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Top 6 Tips to Pass the USMLE
Friday, 19 March 2021

If you’re a medical student from the United States, you have probably already heard about the United States Medical Licensing Examination - or the USMLE for short. The USMLE is one of the last examinations you will need to pass before you get your practice license. It is also one of the hardest exams, which means you will really need to apply yourself when preparing.

There are, however, some ways to make preparing for the USMLE easier and more efficient. If you’re preparing for this difficult examination and could use a hand, make sure to take note of these 6 tips to pass the USMLE.

1. Get familiar with the formula

 
When starting your revision before taking the USMLE, one of the first things you should do is familiarize yourself with the exam’s format. Fortunately, it remains mostly the same each year, which means you can easily know what to expect. The USMLE consists of three steps, with written tests as well as clinical practice.
 
During Step 1, you will have to answer up to 280 multiple-choice questions, divided into seven components. The first part of Step 2 is very similar - an 8-hour-long written examination with only a 45-minute break. In the second part of Step 2, you will interact with patients and perform physical examinations. Finally, Step 3 always features 233 multiple-choice questions and 13 case simulations with a time limit of 10 to 20 minutes for each. For more information, you should always refer to the USMLE website.
 

2. Keep a tight studying schedule

 
Procrastinating and postponing studying until the very last day won’t work if you want to pass the USMLE, unfortunately. The key to receiving a satisfactory grade is to study every day - or at least most days. Make sure you set up a daily schedule and stick to it to help keep your time organized and not get lost in your daily tasks. Put away an hour or two every day just for studying - and make sure nothing distracts you while you’re at it!
 
Scheduling apps are a great way of organizing your time, giving you a checklist of things you have to do - including studying. If you haven’t tried out any apps of this kind yet, we recommend you give them a try!
 

3. Don’t postpone taking the USMLE

 
If you want to make sure you pass the USMLE, try to take each of the steps of the exam as soon as you can. While, in theory, you can wait to take the USMLE after your graduation, it is much easier to pass it early. The knowledge required for each step will still be fresh in your memory, making studying less of a hassle.
 
The perfect moment to take the USMLE Step 1 is during your 3rd year of medical school, as it will only require knowledge from the first two years. If you want, you can also immediately take it during the break between year 2 and year 3. After passing Step 1 - or even before - start preparing for the first part of Step 2 - Clinical Knowledge. You will want to ideally take it between your 3rd and 4th year of medical school. Step 2 Clinical Skills exam is most usually taken some time during the 4th year, but some students will wait until their internship begins to have more time to study for finals. Finally, finish the USMLE with Step 3 during your intern year.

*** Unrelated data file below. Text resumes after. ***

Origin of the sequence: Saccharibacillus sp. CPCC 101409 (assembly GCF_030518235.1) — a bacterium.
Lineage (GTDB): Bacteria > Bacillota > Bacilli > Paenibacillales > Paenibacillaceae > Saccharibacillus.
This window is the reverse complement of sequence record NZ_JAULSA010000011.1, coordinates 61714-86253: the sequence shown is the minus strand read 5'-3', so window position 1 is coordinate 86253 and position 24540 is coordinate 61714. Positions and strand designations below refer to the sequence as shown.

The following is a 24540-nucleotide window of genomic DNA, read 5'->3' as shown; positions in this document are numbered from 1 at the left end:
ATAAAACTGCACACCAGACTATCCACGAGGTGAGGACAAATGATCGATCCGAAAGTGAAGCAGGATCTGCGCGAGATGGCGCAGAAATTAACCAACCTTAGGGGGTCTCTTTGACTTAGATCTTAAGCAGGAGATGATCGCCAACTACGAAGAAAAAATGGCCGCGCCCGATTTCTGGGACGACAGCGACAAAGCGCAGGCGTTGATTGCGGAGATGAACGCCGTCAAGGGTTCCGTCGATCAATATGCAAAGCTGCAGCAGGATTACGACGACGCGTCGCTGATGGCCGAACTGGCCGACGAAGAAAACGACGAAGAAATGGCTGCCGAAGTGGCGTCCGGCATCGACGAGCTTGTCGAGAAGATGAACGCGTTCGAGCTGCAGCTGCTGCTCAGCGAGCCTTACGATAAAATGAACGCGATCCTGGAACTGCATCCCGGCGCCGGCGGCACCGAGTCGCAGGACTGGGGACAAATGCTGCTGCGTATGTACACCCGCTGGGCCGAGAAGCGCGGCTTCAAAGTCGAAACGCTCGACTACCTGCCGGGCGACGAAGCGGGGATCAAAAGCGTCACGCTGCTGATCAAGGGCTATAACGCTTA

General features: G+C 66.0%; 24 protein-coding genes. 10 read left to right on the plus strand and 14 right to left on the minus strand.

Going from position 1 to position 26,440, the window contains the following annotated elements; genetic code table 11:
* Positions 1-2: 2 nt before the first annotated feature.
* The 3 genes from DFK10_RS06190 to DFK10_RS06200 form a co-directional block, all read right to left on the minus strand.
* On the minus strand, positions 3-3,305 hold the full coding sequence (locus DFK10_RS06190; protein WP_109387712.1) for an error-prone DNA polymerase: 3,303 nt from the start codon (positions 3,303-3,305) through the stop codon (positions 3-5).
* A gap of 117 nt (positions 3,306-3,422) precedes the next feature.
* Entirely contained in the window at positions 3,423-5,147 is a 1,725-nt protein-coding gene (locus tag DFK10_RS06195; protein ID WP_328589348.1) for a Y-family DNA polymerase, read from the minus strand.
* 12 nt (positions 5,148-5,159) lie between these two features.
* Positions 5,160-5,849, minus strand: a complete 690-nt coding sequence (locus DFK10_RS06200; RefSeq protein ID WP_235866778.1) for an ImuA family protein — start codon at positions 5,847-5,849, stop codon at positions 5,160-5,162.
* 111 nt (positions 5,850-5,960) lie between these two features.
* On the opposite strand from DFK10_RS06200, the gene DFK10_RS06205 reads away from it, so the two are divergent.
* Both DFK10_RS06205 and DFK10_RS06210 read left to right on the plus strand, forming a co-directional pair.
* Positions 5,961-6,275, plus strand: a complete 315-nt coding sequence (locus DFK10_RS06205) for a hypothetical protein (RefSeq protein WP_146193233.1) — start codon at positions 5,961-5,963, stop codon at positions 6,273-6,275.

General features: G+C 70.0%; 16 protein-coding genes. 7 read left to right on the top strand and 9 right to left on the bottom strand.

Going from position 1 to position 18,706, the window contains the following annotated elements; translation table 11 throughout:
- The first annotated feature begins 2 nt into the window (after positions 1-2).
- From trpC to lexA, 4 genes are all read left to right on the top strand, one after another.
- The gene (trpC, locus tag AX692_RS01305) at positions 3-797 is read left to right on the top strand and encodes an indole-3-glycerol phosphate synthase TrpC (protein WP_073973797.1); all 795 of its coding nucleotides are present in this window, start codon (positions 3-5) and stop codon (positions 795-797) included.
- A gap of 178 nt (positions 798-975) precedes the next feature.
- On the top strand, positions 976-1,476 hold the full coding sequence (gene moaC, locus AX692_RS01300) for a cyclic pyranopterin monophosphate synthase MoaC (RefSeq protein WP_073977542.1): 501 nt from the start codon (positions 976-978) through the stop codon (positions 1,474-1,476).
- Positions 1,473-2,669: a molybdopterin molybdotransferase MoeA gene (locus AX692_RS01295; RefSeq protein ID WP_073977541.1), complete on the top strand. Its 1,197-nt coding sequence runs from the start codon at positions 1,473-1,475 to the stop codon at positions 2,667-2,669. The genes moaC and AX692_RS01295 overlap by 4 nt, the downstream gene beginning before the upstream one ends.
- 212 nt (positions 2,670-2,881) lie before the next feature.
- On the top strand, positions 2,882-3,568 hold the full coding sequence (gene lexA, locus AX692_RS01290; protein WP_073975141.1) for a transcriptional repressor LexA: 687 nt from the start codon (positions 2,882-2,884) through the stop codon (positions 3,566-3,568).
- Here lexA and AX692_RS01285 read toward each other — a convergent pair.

4. Study using practice questions

 
One of the best ways to make sure what you study sticks is to frequently do practice questions. You can find some sample tests at the USMLE website, which will show you what types of questions you can expect on the real exam (you won’t, unfortunately, find any of those sample questions on the real exam though). In addition, you can use a medical question data bank like QUPI to help.
 
QUPI is an easy-to-use app with over 10,000 medical practice questions, including some prepared specifically for those who study for the USMLE. With QUPI, you can regularly test your knowledge with custom-made tests consisting of only the questions relevant to your needs. Increase your chances to pass the USMLE and give QUPI a try!
 

5. Mind your health

 
Being in a poor condition can easily demotivate you from studying, lowering your chances of passing the USMLE with a satisfactory grade. Things like keeping a proper diet and an active lifestyle are important, but don’t forget about your mental well-being as well.
 
Studying for an exam like the USMLE can be taxing, often leading to an increase in stress levels. When studying, take a break if you’re starting to feel tired or irritated - don’t let the USMLE get the best of you. If you’re feeling that the pressure is too much, consider talking to a therapist - it really helps!
 

6. Don’t neglect the rest of your education

 
While studying for the USMLE takes time and effort, you can’t let it interfere with the rest of your studies. Finding the proper balance between medical school and the USMLE will make your life much easier. A good tip is to divide your studying sessions between those during which you study for the USMLE, and those during which you prepare for other assessments.
 
This is especially important during your final year of medical school - don’t let the USMLE keep you from studying for the finals. You can finish whatever is left of the USMLE after you start your internship.
 
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